- Group therapy sessions.
- Individual therapy sessions.
- Educational talks about addiction and recovery.
Recovery from a hydrocodone addiction can be life-saving. If your loved one is struggling with a dependency to hydrocodone, there are effective techniques to talk with them about treatment.
- Attend group therapy sessions.
- Attend individual therapy sessions.
- Go to educational lectures about addiction and recovery.
Addiction Treatment vs. Hospital Treatment
Rates of death for opioid addicts treated only in a hospital were higher than the rates of death for opioid addicts treated in a formal addiction treatment program, according to a 2017 study. Having an addiction specialist as a major part of recovery may help to identify and address many of the unique issues that hydrocodone addicts face when working toward abstinence. It’s important to include addiction professionals in your recovery process.
Source: U.S. National Library of Medicine. (2017). Opioid Abusers at Higher Death Risk When Addiction Specialists Not Part of Care. Medline Plus.
Is Hydrocodone Addictive?
Doctors prescribe hydrocodone – found in several commonly prescribed opioid analgesics such as Lortab, Norco and Vicodin – for the short-term management of a number of causes of pain. The medication works by altering the way your brain and nervous system respond to pain.
According to the U.S. National Library of Medicine, it's common for people who use hydrocodone for an extended amount of time to develop a chemical dependency to the medication, eventually fostering the onset of patterns of compulsive use and addiction. Learn more about the dangerous effects of Hydrocodone use.
What are the Signs of Addiction?
Addiction tends to affect every aspect of a person's life. You might notice that a hydrocodone user is beginning to neglect his or her responsibilities at home or work. It's also common for people addicted to pain pills to have problems in their personal relationships.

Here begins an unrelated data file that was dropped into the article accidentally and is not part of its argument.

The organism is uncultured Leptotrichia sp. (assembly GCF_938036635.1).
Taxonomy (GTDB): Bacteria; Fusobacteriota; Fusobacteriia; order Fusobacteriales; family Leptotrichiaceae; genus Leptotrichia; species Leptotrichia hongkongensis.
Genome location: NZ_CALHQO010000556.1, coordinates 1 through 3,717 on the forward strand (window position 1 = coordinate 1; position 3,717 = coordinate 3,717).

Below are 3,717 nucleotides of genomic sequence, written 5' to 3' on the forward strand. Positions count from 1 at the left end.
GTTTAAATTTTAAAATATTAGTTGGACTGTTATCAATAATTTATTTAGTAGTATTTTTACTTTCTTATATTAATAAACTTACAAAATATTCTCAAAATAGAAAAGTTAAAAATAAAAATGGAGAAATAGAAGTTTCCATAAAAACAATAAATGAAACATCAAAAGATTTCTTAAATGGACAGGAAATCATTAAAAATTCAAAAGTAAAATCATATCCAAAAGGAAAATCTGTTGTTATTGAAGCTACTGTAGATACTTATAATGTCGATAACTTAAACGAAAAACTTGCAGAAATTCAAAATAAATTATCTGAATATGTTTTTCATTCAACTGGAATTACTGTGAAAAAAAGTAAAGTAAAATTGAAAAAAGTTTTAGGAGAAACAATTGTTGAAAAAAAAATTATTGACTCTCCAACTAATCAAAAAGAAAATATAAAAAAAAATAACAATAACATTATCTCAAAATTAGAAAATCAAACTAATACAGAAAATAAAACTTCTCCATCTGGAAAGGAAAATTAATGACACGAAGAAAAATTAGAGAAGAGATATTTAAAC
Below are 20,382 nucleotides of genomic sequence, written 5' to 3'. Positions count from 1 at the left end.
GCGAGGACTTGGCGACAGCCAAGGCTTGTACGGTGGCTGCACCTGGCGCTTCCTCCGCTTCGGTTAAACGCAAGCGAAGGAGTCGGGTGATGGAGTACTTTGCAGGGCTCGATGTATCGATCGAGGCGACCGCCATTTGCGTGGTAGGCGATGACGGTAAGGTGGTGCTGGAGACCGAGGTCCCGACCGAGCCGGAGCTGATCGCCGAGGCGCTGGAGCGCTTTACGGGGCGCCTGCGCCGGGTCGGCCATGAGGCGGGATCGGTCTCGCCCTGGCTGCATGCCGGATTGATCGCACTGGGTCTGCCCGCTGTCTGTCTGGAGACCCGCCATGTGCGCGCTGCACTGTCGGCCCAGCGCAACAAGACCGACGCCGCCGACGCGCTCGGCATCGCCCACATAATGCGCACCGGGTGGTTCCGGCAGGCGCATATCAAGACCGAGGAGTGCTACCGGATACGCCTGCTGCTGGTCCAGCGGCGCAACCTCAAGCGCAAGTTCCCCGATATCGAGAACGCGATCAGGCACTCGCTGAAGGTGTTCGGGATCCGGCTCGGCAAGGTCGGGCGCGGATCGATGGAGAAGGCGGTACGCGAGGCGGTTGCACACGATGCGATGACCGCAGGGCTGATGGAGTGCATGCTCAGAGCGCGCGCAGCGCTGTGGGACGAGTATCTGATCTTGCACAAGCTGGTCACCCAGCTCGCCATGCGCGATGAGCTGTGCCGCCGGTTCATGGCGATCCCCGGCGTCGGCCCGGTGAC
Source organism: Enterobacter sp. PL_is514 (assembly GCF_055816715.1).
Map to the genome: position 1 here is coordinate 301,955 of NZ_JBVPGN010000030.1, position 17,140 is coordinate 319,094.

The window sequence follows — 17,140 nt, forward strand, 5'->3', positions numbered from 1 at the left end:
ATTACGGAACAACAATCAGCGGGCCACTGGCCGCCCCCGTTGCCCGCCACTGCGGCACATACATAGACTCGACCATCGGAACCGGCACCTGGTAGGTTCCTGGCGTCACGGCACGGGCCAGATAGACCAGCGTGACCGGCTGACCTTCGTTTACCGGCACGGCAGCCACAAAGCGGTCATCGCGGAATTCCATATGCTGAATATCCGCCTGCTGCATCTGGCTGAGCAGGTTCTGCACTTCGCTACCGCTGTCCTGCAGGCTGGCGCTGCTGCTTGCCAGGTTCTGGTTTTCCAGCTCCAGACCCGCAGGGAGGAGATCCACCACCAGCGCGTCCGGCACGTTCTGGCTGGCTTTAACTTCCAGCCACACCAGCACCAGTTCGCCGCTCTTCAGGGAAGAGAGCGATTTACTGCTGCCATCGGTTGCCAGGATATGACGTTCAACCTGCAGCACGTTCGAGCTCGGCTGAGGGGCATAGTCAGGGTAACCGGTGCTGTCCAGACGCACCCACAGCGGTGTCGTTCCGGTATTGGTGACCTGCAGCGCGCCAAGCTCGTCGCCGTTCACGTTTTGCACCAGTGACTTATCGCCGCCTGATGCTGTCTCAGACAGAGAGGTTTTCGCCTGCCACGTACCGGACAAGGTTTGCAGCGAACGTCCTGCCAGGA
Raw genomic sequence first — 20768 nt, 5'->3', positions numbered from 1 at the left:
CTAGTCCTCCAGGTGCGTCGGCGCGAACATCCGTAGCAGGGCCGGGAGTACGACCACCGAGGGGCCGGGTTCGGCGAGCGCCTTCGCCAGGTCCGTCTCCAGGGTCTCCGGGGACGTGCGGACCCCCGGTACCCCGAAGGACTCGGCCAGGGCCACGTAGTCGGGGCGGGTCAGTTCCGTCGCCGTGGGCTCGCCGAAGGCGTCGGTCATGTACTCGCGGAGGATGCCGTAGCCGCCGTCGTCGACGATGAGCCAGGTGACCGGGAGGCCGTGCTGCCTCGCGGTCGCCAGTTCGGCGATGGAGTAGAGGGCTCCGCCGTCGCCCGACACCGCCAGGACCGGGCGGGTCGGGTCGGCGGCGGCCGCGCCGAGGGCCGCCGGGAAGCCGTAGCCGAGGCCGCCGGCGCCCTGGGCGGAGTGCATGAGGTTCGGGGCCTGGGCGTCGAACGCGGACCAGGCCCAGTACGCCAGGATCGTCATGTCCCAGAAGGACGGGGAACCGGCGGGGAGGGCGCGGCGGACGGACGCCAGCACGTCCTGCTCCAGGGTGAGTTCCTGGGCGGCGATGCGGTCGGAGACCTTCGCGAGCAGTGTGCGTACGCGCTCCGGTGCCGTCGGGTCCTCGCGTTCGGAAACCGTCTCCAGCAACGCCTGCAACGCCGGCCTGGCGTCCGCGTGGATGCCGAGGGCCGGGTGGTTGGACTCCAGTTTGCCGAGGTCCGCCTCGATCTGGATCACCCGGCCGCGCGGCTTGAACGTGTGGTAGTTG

Typically, an addiction controls the addict. Hydrocodone abusers might find themselves consumed with thoughts about how to obtain more pills.
Financial problems, lack of motivation and withdrawal symptoms upon cessation of use are also signs of addiction.
In addition, the addict may find that the level of drugs prescribed by a doctor no longer effectively reduce the pain and/or provide a "high". When this happens, tolerance has built up. As tolerance develops, those abusing the drugs in question often seek higher doses to accommodate for its presence, and their potential for addiction rises accordingly.
Am I Addicted to Hydrocodone?
Taking hydrocodone for a long time causes the body to form a chemical dependency. When this occurs, your body may seem to function poorly without the medication. You might experience withdrawal symptoms or find yourself moody and irritable without the drug. A hydrocodone abuser might also experience cravings for the drug if they haven't had their normal supply.
If your body relies on hydrocodone to function correctly and it's affecting you in other areas of your life, you may need addiction treatment.
You may be addicted if:
- Your body depends on the drug to function.
- You think about hydrocodone numerous times throughout the day.
- Your hydrocodone usage affects other areas of your life.
- You feel as though you cannot live without hydrocodone.
- National Institute on Drug Abuse. National Institutes of Health. Principles of Drug Addiction Treatment: A Research-Based Guide. Third Edition. (December 2012). Retrieved from https://www.drugabuse.gov/publications/principles-drug-addiction-treatment-research-based-guide-third-edition/principles-effective-treatment
- Johnson VE: Intervention: How to Help Someone who Doesn't Want Help. 1986, Minneapolis, MN: Johnson Institute Books. https://books.google.com
- Kingston, A. H., Morgan, A. J., Jorm, A. F., Hall, K., Hart, L. M., Kelly, C. M., & Lubman, D. I. (2011). Helping someone with problem drug use: a Delphi consensus study of consumers, carers, and clinicians. BMC psychiatry,11(1), 1. http://bmcpsychiatry.biomedcentral.com/articles/10.1186/1471-244X-11-3